By Ambar Warrick
Investing.com — Most Asian currencies fell on Friday, and were set to close the week lower following hawkish comments from several Federal Reserve officials, as well as growing concerns over a potential recession this year.
China-exposed currencies were the worst performers this week, even as data released earlier showed that the country’s was beginning to pick up after the lifting of most anti-COVID restrictions.
Traders are also positioning for a strong boost to the economy from the week-long Lunar New Year holiday, which begins from January 23.
The fell 0.1% on Friday and was set to lose 1.3% this week, while the shed 0.4% and was also down for the week.
The People’s Bank of China kept its benchmark at historic lows for a fifth straight month on Friday, as it straddles the line between shoring up economic growth and maintaining strength in the yuan.
Rising COVID-19 cases in China have cast doubts over its near-term economic prospects, even after the lifting of most restrictions.
The sank 0.5% on Friday, and was also among the worst-performing Asian currencies this week with a loss of 0.8%. hit a 41-year high in the country in December, data showed earlier in the day.
The yen sank sharply after the had earlier this week bucked market expectations for a further widening of its yield curve control policy. But the currency recovered a bulk of those losses amid speculation that high inflation may invite a more hawkish stance from the BOJ eventually this year.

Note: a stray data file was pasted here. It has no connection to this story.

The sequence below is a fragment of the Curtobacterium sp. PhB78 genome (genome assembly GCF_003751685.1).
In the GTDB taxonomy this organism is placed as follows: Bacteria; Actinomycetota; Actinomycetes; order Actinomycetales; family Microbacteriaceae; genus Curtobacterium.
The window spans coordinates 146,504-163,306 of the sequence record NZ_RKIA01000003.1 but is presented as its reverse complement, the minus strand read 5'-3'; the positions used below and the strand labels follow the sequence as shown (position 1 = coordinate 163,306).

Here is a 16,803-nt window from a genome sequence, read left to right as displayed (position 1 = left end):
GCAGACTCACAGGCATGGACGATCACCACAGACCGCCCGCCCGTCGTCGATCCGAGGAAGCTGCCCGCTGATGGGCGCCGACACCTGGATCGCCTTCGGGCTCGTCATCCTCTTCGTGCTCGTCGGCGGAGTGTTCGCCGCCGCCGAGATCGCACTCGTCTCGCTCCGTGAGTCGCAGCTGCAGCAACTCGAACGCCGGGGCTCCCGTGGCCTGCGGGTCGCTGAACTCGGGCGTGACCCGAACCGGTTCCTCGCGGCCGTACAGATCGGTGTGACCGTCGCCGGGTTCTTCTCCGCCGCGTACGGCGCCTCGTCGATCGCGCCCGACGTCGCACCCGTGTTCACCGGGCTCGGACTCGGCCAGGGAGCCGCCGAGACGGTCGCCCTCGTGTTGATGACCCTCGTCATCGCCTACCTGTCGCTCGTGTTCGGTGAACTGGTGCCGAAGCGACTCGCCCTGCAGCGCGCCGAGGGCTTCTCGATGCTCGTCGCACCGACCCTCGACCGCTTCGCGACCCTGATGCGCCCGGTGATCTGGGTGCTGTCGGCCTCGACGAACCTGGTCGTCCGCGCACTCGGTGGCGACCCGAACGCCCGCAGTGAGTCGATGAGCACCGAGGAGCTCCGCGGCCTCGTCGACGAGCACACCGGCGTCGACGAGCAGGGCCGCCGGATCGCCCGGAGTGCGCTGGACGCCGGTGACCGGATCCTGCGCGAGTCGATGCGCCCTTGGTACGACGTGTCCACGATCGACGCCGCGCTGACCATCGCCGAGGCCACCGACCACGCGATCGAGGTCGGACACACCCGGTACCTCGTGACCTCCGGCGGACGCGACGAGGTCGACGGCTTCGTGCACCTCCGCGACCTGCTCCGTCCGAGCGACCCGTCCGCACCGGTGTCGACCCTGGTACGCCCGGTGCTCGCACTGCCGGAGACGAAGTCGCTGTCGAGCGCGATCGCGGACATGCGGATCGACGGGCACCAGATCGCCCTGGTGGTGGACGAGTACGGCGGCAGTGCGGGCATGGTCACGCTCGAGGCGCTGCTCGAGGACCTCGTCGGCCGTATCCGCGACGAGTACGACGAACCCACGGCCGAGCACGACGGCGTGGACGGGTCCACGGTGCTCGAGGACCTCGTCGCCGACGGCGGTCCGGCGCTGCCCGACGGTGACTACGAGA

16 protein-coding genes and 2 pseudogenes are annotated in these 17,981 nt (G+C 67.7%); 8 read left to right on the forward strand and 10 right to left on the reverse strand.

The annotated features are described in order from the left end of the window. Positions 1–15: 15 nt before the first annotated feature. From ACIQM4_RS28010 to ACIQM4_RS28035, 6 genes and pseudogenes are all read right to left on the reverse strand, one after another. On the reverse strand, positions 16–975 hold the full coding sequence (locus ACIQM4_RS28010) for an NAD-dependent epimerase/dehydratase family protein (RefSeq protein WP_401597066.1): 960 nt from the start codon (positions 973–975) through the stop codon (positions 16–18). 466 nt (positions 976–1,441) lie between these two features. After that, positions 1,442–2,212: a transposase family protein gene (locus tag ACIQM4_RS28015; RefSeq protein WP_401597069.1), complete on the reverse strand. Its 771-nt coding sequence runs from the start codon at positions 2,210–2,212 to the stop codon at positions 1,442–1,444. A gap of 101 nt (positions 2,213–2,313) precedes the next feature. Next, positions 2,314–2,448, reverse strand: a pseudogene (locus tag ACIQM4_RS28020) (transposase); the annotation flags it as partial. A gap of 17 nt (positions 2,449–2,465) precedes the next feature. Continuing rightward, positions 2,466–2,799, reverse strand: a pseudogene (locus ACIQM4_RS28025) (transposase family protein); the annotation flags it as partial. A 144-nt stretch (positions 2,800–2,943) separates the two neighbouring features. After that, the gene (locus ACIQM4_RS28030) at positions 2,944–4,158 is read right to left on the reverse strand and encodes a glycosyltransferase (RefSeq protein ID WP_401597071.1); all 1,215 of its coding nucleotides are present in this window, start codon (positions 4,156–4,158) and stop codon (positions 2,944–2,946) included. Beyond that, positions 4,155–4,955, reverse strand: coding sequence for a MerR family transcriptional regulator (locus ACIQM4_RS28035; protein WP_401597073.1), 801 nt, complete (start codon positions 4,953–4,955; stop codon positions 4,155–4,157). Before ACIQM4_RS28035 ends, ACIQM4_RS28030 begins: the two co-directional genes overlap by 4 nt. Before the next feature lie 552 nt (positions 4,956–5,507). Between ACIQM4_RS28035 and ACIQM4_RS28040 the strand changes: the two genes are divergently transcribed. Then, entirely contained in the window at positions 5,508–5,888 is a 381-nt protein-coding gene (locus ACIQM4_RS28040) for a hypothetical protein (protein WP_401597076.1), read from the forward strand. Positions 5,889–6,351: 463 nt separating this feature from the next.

Broader Asian currencies fell on Friday after several Federal Reserve officials warned that even though the central bank is likely to slow its pace of interest rate hikes, borrowing costs are likely to remain elevated for longer. The fell 0.2%, while the shed 0.1%.
But gains in the dollar were limited as a slew of data this week showed that the U.S. economy is slowing down in the face of high inflation and tight monetary policy. The and hovered around a 7-½ month low on Friday, and were set to end the week largely flat.
Markets are now pricing in the potential for a global recession this year, particularly if the Fed keeps hiking interest rates. Such a scenario, while negative for the dollar, is also likely to weigh on Asian currencies.
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